There are cases where there are unforeseen vapor barriers prohibiting material from drying, so removal may be the only option. But some less porous materials take longer to dry, so if you see moisture percentage numbers going down, you can continue the drying process until you have reached the drying goal of that material. The drying goal is achieved by testing an unaffected or dry piece of the same material to determine the dry standard. Once the drying goal is reached, you can answer the final question:  Is it dry?

Step 10: Mitigating Mold 

It would be remiss if the 10 pro pointers didn’t stress the Is it dry? question of Step 9. Moisture in a basement is nothing to take lightly, and here’s why:


Though mold spores are virtually everywhere, invisibly floating in outdoor and indoor air, mold requires certain humid and moist conditions to grow and thrive. A recently flooded basement falls under these conditions, with humidity above the 30-50% norm. When water or moisture levels remain high, even within unseen spaces despite your best efforts, it can lead to secondary damage: a mold infestation.

Mold’s impact on your health and home’s foundation can be severe if left unaddressed for too long. According to the CDC, exposure to indoor mold may lead to shortness of breath, irritated or itchy eyes or skin, nasal congestion, asthma in children, and other adverse health reactions. If that isn’t bad enough, mold can also wreak havoc on your home’s structure. Often accompanied by high moisture retention and dry rot, mold damage can cause weakened walls, structural damage, and warped boards. In short, mold is a serious matter, so ensuring your basement is adequately dried to mitigate mold is a must.

It is highly recommended that you contact a trained water remediation specialist, such as The Flood Team. Our flood technicians are trained, certified, and equipped with state-of-the-art technology to detect water adequately and measure moisture levels. Then we step into high gear to dry the affected area and return moisture levels to industry standards following your basement flood.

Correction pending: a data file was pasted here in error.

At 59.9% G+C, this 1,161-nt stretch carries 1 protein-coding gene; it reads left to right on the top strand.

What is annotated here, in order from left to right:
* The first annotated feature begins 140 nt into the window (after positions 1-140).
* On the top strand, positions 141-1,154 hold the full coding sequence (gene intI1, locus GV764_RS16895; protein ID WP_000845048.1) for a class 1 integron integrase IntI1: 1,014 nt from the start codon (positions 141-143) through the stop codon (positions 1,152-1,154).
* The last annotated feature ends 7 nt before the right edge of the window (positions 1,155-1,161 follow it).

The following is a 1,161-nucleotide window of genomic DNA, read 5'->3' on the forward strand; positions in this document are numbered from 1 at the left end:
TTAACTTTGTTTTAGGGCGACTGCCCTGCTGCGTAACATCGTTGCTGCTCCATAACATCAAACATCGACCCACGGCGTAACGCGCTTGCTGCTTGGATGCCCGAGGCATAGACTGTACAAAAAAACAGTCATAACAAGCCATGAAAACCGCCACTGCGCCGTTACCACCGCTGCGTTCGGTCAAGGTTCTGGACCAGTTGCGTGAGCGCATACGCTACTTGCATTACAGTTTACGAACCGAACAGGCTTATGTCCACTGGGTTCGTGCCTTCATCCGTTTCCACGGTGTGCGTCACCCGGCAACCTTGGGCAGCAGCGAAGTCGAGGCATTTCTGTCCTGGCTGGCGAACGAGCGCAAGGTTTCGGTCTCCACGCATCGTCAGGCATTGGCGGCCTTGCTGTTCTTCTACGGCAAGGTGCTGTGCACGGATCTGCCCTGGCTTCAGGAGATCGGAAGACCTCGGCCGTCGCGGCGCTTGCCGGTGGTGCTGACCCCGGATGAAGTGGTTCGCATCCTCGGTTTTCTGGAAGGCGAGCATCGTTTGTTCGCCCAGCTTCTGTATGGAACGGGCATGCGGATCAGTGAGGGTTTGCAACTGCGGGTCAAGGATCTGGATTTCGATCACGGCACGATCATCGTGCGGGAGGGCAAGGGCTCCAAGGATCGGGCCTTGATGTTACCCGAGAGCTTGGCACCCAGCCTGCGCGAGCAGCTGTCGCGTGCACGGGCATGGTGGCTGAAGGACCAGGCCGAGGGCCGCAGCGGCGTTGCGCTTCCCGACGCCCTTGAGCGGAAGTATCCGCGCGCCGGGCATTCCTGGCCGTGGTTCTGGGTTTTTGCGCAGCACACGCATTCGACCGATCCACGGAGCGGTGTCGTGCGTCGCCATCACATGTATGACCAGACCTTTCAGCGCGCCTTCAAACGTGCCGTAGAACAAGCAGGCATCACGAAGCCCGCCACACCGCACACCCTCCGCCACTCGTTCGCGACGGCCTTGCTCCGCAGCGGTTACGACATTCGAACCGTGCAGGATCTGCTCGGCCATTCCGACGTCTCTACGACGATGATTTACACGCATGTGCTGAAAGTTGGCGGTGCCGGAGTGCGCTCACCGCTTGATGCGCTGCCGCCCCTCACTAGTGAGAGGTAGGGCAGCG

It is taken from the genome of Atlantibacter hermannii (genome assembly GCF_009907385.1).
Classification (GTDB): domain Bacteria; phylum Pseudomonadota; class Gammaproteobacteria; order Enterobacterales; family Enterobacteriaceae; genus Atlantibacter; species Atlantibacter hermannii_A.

Should you need mold remediation after attempting to dry your basement on your own, no harm, no foul. We will be happy to restore your home to health by addressing the mold growth at the moist and humid source, cleaning it, and applying preventative antimicrobial treatment.

As you’ve seen through these 10 cleanup pointers, restoration after a basement flood is involved and multifaceted. There are also  several key things to consider to dry and clear your basement safely and adequately. After enduring the shock and stress of a basement flood, however, you may want to reach out to water remediation professionals to quickly dry, clean, and restore your flooded basement and your peace of mind.

Given the manpower, time, and equipment often required, which many homeowners will not have at their disposal, why not contact a professional water remediation specialist? For The Flood Team, it’s no sWEaT, and we’re the best bet when your basement gets wet. Let us put our expert systems and people to work for you today. Call The Flood Team. We’re available 24/7, so why wait?